It used to be thought that Papua New Guinea was simply a passive recipient of domesticated plants and animals from Southeast Asia. However, new research indicates that the region was in fact one of the handful of places on Earth where agriculture first, independently, appeared.

This conclusion is supported by the archaeological analysis of plant residues found in the soil and on the plant tools uncovered in the Kuk Swamp excavation site in the Wahgi Valley. The analysis revealed that people were definitely exploiting plants – including the starchy tuber, taro – 10,000 years ago. This predates the earliest known Southeast Asian influence by about 3,000 years.
In addition to this new microscopic plant evidence for early plant exploitation, the team have dated features related to planting, digging, and drainage systems to 10,000 years ago. This is clearly no Neolithic backwater, as previously thought.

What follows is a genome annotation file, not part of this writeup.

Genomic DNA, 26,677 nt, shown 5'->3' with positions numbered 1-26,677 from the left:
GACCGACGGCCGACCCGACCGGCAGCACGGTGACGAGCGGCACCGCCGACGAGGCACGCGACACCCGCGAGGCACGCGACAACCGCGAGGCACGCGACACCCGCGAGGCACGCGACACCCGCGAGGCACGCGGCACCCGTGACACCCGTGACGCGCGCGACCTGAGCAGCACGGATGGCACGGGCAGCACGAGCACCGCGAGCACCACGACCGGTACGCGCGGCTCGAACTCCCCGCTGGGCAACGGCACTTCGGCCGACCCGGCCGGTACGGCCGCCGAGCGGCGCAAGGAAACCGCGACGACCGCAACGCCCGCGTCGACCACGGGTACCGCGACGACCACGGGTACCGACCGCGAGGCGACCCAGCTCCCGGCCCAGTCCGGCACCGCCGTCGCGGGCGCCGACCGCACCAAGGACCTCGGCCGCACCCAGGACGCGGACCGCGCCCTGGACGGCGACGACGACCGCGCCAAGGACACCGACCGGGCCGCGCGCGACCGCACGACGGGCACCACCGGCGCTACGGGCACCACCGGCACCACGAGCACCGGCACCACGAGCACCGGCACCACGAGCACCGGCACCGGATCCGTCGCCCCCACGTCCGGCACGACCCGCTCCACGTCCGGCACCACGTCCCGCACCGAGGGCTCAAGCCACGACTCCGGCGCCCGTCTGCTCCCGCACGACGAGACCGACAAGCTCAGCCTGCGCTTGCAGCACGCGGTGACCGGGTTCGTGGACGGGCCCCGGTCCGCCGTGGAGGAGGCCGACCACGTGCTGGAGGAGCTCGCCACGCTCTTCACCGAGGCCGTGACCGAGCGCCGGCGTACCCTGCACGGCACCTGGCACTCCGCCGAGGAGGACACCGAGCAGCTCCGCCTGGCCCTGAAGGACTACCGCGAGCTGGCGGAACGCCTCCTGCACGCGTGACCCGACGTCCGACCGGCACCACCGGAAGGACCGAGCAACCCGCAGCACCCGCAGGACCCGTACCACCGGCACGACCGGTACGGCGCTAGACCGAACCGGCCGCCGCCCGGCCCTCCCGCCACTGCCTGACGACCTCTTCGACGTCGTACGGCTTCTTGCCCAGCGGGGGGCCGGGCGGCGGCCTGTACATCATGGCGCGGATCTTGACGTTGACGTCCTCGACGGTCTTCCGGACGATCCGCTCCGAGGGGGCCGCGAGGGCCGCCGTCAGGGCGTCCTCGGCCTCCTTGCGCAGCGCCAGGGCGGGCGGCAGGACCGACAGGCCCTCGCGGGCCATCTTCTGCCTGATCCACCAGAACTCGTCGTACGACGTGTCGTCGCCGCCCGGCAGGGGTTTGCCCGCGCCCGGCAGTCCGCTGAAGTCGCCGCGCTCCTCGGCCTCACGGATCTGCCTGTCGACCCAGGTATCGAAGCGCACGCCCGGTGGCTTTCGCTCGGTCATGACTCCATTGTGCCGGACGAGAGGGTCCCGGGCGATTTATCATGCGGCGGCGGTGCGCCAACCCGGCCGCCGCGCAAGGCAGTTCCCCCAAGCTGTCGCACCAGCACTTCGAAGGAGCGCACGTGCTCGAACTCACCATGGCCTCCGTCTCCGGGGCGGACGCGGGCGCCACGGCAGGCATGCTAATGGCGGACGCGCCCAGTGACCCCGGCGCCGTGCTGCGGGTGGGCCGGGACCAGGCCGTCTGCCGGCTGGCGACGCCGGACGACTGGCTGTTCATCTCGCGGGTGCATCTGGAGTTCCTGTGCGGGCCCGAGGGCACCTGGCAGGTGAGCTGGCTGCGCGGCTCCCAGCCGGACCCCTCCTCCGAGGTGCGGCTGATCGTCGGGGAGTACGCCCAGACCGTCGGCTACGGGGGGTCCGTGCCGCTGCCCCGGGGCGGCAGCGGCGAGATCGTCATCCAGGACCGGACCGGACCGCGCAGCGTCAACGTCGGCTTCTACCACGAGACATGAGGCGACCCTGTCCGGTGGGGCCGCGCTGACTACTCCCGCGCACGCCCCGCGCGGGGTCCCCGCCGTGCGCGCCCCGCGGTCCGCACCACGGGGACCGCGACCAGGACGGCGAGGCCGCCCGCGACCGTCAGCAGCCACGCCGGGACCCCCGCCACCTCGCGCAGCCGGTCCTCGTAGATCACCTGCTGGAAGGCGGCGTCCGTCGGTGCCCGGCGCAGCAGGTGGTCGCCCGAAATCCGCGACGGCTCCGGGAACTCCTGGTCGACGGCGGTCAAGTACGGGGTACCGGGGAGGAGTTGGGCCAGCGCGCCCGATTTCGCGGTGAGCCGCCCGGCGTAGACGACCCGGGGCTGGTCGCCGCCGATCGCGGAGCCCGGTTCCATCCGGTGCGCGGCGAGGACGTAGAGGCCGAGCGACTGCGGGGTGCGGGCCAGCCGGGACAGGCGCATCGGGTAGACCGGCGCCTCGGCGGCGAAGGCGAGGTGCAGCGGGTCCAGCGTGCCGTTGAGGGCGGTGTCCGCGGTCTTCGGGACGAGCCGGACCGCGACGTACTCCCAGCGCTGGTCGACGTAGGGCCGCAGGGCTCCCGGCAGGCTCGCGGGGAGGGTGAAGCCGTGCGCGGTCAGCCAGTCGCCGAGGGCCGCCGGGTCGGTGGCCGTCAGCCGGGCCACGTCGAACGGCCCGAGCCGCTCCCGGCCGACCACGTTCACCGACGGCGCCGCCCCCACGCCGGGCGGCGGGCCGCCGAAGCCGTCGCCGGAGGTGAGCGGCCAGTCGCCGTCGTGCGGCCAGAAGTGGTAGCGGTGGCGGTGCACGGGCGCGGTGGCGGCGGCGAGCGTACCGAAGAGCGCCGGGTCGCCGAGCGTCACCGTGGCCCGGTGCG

By about 6,500 years ago, we have a clear picture of the agricultural setting of the Wahgi Valley as a valley floor carpeted in grasslands that were periodically burnt. Within cleared plots, on specially constructed mounds, the people grew bananas, sugar cane and yam. Taro filled the wetter ground between the mounds.
Finally, and unusually to this region, there is no evidence of the normal link between agriculture and the rise of civilisation as represented by urban centres and social and political classes.


This article is an extract from the full article published in World Archaeology Issue 1. Click here to subscribe

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